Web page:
LNG suppliers in the Asia-Pacific region may also face competition in coming years from shale-gas deposits in China and exports of the fuel from North America, according to CLSA and Mirae Asset Securities Ltd.
While China doesn't produce shale gas commercially yet, it aims to supply 6.5 billion cubic meters annually by 2015 and as much as 100 billion a year by the end of the decade, the National Development and Reform Commission said in March. The nation will hold its second auction for exploration licenses on Oct. 25.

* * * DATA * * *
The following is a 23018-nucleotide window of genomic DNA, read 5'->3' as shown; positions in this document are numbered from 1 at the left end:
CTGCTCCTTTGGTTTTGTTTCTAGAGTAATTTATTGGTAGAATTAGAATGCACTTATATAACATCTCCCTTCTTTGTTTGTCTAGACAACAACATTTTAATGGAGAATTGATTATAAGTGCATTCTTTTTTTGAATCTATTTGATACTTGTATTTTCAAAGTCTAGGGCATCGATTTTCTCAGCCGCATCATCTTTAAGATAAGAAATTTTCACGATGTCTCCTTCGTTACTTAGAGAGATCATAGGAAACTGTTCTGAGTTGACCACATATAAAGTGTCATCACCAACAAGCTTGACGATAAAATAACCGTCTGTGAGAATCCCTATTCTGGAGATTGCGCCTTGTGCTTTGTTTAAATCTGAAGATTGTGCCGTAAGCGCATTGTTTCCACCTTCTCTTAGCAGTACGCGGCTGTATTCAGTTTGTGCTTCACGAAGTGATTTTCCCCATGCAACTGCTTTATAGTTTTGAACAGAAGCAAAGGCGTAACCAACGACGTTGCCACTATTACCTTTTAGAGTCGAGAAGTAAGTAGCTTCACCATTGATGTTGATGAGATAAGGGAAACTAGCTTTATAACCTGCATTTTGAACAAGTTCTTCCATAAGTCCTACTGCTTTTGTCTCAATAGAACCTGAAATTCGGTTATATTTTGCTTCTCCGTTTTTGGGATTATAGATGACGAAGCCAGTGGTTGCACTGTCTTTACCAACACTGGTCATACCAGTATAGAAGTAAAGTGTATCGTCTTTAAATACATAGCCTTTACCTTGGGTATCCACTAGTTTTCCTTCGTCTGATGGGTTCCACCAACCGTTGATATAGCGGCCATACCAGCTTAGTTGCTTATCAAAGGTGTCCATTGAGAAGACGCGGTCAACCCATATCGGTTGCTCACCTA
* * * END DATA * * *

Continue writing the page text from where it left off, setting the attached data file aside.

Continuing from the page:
Eoin Treacy's view Unconventional natural gas remains a game changer for the global energy sector. As more countries develop their supply capacity, the downward pressure on prices that has been a notable feature of the North American market could become a global phenomenon. As the arbitrage between gas and oil becomes more compelling this could eventually contribute to demand destruction for crude oil and would remove significant pressure from the global economy.
From an investment perspective companies that benefit from lower energy prices such as fertiliser, chemical and industrials etc should continue to benefit from this trend. Companies that transport gas either by ship or pipeline also stand to benefit from increased volumes.